Thursday, May 26, 2011

Administrative Law, Politics, and Energy

On the Administrative Law Prof Blog, Ted McClure (Phoenix) recently made an argument in response to one of my earlier posts about the political nature of Yucca Mountain.  I had noted that "everything in administrative law is political" -- one of seven "aphorisms of administrative law" I use to try to convey the full extent of the field to my students.  McClure contends that my assertion is both too broad and too disconnected from what administrative law practitioners do on a daily basis:

I suggest that Prof. Davies is talking about political science rather than law. Had he said "Everything in administrative law can be political." I would have agreed. . . .  But [politics] often [do not intrude in decisionmaking], especially at the level of involvement at which most of our alumni will be engaged. . . .  It is good for people, especially lawyers, to understand the politics and policies of government. But that's not what we have to teach in law school, because that's not what the clients of our alumni are going to need.

McClure has a point.  It would be more precise to say that everything in administrative law "can be" political, because there are certainly some things that are not.  By the same token, it would be even more accurate to say that everything in "the practice of administrative law" can be political, because, as McClure rightly notes, administrative law practice more often than not deals with agency procedures, and procedure tends to be less political than substantive policy decisions.  We lawyers parse words for a living.  We need to be careful how we do so.  Here, the truth is buried in the context; it matters what kind of administrative law we are talking about: the practice, the procedure, the substance adopted.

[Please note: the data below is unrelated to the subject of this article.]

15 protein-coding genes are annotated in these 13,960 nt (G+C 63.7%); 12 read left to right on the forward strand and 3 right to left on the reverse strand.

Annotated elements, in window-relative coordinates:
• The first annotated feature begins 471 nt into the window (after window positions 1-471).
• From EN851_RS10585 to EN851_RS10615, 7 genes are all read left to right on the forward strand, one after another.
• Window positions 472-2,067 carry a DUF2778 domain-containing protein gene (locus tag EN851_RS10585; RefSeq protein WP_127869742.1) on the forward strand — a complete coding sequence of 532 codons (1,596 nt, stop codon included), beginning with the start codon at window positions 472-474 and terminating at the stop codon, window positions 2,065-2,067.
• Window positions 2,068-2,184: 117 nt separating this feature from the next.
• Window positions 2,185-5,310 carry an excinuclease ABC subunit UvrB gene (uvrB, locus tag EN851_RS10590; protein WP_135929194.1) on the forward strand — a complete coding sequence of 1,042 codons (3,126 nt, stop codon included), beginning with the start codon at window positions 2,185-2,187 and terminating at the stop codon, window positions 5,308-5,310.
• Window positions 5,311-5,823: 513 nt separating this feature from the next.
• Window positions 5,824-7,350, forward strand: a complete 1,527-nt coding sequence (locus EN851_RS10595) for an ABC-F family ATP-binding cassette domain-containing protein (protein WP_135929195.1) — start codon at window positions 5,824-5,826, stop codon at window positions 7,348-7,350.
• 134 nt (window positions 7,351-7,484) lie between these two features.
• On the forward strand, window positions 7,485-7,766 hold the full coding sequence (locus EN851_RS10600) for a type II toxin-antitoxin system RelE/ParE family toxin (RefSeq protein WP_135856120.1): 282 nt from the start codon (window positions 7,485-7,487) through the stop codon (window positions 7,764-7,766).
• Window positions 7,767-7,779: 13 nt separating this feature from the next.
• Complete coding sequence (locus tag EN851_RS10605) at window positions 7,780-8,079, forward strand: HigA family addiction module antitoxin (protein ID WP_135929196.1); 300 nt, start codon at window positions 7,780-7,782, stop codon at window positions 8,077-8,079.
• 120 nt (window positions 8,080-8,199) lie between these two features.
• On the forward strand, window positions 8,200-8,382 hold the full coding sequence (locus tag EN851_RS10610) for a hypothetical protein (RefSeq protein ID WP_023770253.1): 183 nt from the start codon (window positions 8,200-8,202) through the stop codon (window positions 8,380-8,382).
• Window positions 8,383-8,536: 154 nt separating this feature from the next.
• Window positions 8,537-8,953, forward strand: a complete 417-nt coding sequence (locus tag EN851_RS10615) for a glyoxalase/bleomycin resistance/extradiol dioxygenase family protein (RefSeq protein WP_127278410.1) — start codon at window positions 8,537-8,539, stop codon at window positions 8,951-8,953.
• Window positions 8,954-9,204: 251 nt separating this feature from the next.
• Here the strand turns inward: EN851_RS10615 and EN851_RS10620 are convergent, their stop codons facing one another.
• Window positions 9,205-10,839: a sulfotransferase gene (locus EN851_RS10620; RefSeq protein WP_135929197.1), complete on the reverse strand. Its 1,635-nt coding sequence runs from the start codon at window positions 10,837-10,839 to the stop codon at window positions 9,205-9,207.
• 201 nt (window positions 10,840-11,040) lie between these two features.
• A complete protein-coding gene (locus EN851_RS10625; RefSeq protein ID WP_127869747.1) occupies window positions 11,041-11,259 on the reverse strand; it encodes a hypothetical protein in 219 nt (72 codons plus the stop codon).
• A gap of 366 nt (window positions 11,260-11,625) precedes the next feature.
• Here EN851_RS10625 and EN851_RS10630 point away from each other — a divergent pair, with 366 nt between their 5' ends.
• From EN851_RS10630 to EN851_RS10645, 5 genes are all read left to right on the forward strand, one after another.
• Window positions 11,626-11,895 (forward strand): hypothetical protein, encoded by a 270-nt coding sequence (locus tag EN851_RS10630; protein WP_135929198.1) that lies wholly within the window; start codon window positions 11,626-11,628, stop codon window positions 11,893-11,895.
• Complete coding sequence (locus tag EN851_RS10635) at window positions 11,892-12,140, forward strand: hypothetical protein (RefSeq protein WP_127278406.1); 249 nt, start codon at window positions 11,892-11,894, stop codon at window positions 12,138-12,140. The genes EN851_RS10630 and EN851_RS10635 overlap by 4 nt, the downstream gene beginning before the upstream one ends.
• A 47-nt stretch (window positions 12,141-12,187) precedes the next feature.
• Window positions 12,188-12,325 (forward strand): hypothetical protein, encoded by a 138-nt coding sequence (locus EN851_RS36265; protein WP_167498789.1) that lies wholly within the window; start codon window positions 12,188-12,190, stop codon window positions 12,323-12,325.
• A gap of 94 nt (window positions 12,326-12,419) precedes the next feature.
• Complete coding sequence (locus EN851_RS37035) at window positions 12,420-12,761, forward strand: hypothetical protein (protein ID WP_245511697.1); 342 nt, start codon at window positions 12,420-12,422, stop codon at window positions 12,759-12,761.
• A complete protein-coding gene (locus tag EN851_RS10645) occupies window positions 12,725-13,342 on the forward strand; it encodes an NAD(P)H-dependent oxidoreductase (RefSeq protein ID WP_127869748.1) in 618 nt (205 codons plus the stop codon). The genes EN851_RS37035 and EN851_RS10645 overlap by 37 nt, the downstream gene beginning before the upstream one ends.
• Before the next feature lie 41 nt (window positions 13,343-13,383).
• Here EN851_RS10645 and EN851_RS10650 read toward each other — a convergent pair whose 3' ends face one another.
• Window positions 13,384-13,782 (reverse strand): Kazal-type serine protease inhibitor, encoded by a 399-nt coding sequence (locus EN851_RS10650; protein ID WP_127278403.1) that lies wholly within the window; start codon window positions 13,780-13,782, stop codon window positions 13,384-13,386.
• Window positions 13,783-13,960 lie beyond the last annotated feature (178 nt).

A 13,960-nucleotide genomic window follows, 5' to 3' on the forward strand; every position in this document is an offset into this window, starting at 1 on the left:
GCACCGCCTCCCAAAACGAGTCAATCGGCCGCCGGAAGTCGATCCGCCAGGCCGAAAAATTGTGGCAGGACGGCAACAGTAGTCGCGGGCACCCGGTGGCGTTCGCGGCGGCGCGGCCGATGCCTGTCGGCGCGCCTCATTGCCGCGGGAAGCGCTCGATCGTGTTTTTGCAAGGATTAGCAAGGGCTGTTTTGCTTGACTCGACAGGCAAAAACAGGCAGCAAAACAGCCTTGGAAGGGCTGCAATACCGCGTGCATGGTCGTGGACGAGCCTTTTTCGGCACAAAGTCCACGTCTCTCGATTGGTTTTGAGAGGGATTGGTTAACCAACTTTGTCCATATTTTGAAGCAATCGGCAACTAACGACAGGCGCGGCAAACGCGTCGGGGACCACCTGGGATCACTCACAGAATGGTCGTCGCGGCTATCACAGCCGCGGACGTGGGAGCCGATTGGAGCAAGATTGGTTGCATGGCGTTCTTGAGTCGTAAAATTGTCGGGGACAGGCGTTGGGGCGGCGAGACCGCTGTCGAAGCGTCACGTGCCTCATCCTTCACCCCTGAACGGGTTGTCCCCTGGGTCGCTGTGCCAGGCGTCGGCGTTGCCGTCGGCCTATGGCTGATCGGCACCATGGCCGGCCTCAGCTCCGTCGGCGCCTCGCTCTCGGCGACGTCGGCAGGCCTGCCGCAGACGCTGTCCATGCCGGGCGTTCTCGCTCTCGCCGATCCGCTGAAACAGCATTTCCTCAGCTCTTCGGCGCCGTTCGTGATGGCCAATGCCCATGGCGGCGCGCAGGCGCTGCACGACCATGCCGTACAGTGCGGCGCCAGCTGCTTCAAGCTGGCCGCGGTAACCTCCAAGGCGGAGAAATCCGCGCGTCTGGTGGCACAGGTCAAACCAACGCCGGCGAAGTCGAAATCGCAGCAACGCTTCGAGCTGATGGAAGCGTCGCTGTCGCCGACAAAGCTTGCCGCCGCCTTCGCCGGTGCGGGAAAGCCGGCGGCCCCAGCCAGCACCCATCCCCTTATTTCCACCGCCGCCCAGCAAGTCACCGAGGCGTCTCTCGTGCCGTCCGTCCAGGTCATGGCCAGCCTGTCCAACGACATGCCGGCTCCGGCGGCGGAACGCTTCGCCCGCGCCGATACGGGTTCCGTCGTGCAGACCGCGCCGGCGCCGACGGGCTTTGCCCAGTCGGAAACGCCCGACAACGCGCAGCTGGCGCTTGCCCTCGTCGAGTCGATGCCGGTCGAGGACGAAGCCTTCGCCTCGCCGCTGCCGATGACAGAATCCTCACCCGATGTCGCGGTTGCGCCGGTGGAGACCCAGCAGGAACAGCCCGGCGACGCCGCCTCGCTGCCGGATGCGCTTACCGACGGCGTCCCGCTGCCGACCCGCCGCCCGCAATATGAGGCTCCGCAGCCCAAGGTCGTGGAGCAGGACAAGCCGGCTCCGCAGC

Most administrative law classes, including mine, focus on procedure, and rightly so.  Substantive "administrative law" is left to other doctrinal courses: employment law, environmental law, health law, immigration law, tax law, and so on.  Still, procedure and substance are intertwined in life, so just as it would be inappropriate to excise the procedure entirely from doctrinal courses, some substance must come into procedure.

This is the chief point of my aphorism.  One cannot comprehend administrative law without understanding the politics that underlie it.  This is just as true for the pragmatic practicing administrative lawyer as it is for the suppositional administrative law student.  Does the average administrative lawyer help craft agency policy on a daily basis?  No.  But can the same lawyer effectively advise her client without grasping the current administration's agenda, what policies that administration is sympathetic to and which it is not, and who holds power within the agency's four walls?  Also no.  The necessity of a legal brief one day may be the need for bureaucratic gear greasing the next.